Plots were visited weekly to accomplish the following in 2019 and 2020: (1) 10 sweeps using 180-degree pendulum sweeps with a standard 38 cm diameter sweep net were taken from the center of each plot to determine in-plot wheat stem sawfly abundance and (2) 10 tillers were taken from the middle of each plot and dissected to determine larval position over time. In 2019, pheromones were placed at the height of 1 m on a Rebell® sticky trap (Andermatt Biocontrol Suisse AG, Grossdietwil, Switzerland) in the center of the plots with pheromone treatment. Pheromones and sticky traps were replaced weekly. The sticky trap and pheromone portion of the study were not continued in 2020, since adult sawfly captured in traps, despite being present for a week, was often only a fraction caught in the sweep samples in a single day. Processing of the sticky traps was also more time consuming than sweep trap samples. Additionally, there were no statistical differences between plots with pheromones present and not present. The larval position was calculated by measuring the larval distance from root crown. On sample date 5/22/2020, 100 sweeps were conducted per plot so sweep totals were divided by 10. The collaborating farmer swathed plots on (6/26/2019, 6/15/2020) at the height of 15–20 cm. Then 100 wheat stems were collected from the remaining stubble in each plot approximately one month later (7/20/2019, 7/20/2020) from each plot. To determine the final infestation levels, we dissected stems to look for signs of infestation, as described above. To determine infestation of the main crop we collected and dissected 100 stems of stubble from the main field wheat adjacent to the plots (9/11/2019, 9/21/2020).
Statistical Analysis for Field Experiment
We conducted separate analyses for 2019 and 2020, as the experimental design included a pheromone in 2019 but not in 2020. We used a linear model with crop type (wheat or triticale) and date sampled as independent variables for sweep net data and larval position. To examine the effects of pheromone presence on sweep samples, we used a linear model with treatment and date sampled as independent variables and the number of adults caught in sweeps as dependent variables. To analyze infestation of the plots and main field wheat adjacent plots we used a linear model with crop type and with or without pheromone treatment in 2019 and crop type in 2020 as independent variables.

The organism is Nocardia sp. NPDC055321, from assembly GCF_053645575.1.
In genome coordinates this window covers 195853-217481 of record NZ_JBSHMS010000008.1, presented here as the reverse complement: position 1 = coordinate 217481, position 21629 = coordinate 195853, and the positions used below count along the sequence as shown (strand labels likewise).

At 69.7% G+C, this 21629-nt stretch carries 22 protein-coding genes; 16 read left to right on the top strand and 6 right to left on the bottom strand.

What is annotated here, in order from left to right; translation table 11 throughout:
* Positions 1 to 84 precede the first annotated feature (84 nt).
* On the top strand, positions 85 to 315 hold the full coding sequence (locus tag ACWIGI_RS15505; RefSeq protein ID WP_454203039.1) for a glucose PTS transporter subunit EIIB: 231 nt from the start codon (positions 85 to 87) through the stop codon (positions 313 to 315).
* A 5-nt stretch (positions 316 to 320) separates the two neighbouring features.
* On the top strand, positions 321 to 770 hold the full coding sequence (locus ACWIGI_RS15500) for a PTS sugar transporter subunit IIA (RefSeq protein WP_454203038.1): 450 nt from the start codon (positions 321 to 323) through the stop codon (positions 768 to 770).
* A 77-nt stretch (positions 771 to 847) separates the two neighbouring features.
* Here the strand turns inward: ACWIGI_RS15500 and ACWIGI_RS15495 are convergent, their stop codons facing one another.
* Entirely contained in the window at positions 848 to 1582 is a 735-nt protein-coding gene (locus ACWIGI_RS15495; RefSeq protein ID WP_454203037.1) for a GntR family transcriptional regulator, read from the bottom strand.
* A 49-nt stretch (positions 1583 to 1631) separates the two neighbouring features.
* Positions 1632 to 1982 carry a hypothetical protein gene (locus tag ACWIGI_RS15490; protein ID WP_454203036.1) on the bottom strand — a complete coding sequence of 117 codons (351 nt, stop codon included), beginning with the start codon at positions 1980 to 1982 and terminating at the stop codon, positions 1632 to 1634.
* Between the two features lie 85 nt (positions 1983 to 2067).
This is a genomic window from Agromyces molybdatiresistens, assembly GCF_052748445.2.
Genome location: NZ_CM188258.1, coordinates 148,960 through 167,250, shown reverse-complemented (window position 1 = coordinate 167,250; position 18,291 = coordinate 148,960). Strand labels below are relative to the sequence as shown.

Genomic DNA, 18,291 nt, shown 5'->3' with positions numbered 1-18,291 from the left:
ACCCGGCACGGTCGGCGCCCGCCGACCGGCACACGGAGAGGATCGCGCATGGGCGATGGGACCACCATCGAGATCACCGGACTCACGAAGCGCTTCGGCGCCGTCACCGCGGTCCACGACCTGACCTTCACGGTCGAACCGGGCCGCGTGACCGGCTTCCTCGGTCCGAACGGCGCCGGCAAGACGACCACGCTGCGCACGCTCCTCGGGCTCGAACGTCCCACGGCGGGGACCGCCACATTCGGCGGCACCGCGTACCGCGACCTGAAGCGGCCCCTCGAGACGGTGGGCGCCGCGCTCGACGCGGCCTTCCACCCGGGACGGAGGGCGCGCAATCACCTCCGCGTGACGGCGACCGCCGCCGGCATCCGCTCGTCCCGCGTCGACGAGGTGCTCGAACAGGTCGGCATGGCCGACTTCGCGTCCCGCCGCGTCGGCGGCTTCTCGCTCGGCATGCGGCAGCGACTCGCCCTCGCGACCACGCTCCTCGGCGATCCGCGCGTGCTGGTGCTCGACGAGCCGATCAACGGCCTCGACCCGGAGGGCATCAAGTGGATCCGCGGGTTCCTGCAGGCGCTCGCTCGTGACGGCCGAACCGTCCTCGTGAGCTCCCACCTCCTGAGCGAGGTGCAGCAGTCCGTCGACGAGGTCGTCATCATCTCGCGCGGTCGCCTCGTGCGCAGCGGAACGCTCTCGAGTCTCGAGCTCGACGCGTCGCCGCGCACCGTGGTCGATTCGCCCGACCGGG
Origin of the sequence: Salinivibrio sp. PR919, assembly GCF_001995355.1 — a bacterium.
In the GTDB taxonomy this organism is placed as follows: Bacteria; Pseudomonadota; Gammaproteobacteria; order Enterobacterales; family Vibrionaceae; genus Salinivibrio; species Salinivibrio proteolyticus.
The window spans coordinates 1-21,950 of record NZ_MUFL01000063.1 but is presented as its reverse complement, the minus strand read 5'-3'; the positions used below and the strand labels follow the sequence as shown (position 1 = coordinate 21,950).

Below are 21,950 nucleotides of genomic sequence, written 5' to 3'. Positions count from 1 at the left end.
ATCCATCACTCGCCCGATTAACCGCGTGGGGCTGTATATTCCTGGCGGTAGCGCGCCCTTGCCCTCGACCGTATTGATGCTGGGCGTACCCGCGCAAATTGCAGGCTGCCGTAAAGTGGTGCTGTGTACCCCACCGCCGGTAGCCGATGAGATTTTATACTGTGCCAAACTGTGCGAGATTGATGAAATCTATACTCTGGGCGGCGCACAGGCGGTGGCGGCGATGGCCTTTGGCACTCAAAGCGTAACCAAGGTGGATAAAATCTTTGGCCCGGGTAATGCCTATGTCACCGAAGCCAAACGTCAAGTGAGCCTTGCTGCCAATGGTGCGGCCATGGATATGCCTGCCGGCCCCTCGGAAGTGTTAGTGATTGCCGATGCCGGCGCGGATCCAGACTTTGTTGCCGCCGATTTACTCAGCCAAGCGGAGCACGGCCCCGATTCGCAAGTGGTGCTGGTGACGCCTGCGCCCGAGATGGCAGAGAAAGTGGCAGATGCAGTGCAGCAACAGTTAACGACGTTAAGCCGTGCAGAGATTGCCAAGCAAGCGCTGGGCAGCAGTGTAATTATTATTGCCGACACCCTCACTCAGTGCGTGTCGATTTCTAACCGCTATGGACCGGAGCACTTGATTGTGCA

Triticale varieties NT 07403, NE 426GT, and NT 05421 had larger stem diameters than Avery. The average stem diameter in 2019 and 2020 for the genotypes tested are presented in Table 1. There were differences in stem diameters between genotypes [F(3,425) = 20.867, P = < 0.0001]. NT 05421 had the largest stem diameter when compared to the other genotypes tested (NT 07403: P = 0.001, NE 426GT: P = <0.047, Avery: P = <0.0001). Avery stem diameters were smaller than all triticale genotypes (NT 07403, NE 426GT, NT 05421: P = < 0.0001). NT 07403 and NE 426GT stem diameters were similar (P = 0.699). NE 426GT had more eggs inside stems than NT 07403 (P = 0.0126) (Figure 2). NT 07403, NE 426GT, NT 05421, and Avery did not have different egg counts (Figure 2). Pairwise comparisons and estimated marginal means, provided in Supplementary Figure 1.
Figure 2. Effects of triticale genotypes and wheat on the number of wheat stem sawfly eggs found stems. Sample size is represented by the numbers beneath each boxplot (total stems cut). The boxes represent the 25th and 75th percentiles; the horizontal line in each box indicates the median. The whiskers signify maximum and minimum values and circles indicate outliers. Letters indicate significant pairwise differences (P < 0.05, Tukey HSD corrected post hoc test). Pairwise comparisons and estimated marginal means, provided in Supplementary Figure 1.
The number of adult sawflies found in sweep nets for each infestation date varied across dates. In 2019, 767 sawflies were captured on May 24 and 1,148 on May 30. In 2020, we collected 145 sawflies on May 22, 54 sawflies on May 29, and 4 sawflies on June 5.